In a move that the publisher hopes will bring the comic to a much larger audience, the Keanu Reeves-written BRZRKR is now heading to Kickstarter. While BOOM! Studios already has the funds to make and distribute the comic from Keanu Reeves, Matt Kindt (Folklords, Bang!), superstar artist Ron Garney (Wolverine, Captain America), colorist Bill Crabtree (BPRD), and letterer Clem Robins (Hellboy), in the direct market, they are hoping that the crowdfunding platform will give the series -- which, through Reeves's involvement, has potential for mass appeal that many comics lack -- a chance to breathe outside of the relatively constrained confines of the comics direct market and connect to some of the massive movie audience that loves him, and the growing audience who get their comics primarily in trade at non-comics bookstores.
It's an extension of the same logic DC has used with their Black Label imprint, where big-name talent is being let loose on popular characters for stories they hope will be evergreen bookstore products. It's that kind of content -- stuff like Watchmen and The Sandman -- that has kept DC at the top of the charts in terms of sales outside the direct market, even while they compete with Marvel comics that have been turned into billion-dollar movies and Image books like The Walking Dead.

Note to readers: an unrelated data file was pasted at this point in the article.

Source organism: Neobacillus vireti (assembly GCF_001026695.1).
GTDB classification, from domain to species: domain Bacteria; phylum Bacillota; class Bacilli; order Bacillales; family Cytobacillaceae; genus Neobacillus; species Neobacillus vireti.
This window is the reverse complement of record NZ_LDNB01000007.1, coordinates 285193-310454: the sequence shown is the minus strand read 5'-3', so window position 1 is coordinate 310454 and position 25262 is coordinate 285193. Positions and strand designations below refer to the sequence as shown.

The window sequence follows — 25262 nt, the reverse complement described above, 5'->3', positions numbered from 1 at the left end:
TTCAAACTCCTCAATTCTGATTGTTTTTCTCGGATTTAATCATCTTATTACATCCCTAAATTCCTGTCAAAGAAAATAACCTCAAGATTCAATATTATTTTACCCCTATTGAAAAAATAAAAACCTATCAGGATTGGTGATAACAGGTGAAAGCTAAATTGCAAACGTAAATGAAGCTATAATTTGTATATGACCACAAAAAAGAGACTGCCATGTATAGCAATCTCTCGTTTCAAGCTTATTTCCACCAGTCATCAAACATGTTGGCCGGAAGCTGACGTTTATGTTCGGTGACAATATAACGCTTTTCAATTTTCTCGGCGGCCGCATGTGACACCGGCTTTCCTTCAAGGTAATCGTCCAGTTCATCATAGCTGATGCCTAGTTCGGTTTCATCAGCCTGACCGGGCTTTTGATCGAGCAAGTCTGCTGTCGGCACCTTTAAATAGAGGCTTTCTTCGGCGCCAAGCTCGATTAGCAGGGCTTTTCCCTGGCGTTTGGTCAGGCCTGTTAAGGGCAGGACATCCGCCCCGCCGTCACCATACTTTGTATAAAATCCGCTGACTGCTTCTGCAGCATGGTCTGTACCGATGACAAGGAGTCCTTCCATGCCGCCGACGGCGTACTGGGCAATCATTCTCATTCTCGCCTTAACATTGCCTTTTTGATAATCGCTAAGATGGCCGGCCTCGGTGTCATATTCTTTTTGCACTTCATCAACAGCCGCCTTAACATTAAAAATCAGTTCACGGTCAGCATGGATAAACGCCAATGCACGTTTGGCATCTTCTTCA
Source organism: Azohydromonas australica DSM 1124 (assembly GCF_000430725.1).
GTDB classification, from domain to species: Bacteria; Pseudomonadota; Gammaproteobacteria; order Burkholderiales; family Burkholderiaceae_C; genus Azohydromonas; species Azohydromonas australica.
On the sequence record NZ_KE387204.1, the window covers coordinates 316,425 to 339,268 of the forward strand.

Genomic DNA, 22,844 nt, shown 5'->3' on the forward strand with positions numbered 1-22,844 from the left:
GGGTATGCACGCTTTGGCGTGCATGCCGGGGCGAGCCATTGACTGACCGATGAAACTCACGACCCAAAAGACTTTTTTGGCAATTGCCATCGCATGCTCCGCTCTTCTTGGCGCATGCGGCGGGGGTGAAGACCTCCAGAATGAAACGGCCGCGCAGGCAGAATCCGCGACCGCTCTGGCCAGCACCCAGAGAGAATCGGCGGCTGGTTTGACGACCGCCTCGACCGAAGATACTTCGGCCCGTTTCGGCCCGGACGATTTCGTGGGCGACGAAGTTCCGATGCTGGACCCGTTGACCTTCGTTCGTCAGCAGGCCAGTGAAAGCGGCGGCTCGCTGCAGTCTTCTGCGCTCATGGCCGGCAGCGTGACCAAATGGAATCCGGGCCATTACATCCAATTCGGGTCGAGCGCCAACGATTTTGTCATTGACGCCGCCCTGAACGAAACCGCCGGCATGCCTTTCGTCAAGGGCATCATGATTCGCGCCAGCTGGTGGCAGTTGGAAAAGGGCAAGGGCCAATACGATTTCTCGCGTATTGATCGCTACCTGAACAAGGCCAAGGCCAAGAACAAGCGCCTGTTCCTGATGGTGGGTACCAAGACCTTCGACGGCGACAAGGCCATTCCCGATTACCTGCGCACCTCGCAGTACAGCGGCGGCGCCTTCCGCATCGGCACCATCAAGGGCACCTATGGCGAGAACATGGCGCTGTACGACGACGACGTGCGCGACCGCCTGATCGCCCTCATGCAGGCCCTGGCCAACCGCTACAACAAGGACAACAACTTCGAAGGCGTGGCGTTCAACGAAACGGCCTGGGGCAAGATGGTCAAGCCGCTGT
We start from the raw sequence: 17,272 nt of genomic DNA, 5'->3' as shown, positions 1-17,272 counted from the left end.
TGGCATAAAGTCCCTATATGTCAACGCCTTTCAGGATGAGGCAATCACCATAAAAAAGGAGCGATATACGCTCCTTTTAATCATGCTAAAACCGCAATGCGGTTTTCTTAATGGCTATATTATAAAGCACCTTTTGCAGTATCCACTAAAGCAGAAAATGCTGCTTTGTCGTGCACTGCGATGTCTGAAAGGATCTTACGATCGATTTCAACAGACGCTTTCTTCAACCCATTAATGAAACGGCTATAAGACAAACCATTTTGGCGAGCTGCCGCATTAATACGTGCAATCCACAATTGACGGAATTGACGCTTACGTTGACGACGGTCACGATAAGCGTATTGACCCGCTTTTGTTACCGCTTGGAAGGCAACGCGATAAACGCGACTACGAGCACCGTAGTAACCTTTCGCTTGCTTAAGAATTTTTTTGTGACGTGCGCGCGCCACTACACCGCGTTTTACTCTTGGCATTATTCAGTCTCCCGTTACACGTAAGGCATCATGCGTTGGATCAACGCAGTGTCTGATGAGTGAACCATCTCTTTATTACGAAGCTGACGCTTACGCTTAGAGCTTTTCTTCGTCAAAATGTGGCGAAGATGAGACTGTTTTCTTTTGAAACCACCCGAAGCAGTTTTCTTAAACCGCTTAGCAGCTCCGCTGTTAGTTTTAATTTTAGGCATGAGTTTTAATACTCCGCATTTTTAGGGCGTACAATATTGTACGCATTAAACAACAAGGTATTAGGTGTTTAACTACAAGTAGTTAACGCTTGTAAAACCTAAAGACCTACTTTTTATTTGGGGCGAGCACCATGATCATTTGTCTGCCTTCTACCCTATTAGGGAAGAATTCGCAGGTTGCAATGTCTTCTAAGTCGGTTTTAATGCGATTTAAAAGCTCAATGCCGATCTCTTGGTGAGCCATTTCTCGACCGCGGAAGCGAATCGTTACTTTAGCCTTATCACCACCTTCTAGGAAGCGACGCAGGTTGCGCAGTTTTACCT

For publishers like BOOM!, who lack a decades-long back catalog of certified comics classics and a deep bench of beloved characters, reaching that audience is undeniably attractive, fiscally speaking. More than that, though, BOOM! founder and CEO Ross Richie believes it's necessary for the continued health and growth of the comics industry -- both outside of the direct market and in.
"I'm going to give you, after the headline, what the big quote is," Richie told ComicBook.com. "And the big quote is, 'We're not Kickstarting BRZRKR.'...We're not raising money; we've got the money for it. I've been talking to retailers -- big direct market retailers -- about this. When you think, okay, you have Keanu Reeves, you can get somebody who's never read a comic book before to read it for the first time."
The idea, then, is to combine Kickstarter's reach and ease of use, as well as its huge user base of non-comics readers, to create content that will ideally drive new readers into comic shops. While there are plenty of naysayers who will argue movie fans simply don't read comics, Reeves has a massive reach; even Bill and Ted Face the Music, produced on a tiny budget and released during the pandemic to less than 800 theaters -- bigger chains boycotted it since it was having a day-and-date digital release -- managed $1 million on opening weekend and topped the sales and rental charts at Vudu and Fandango Now last weekend.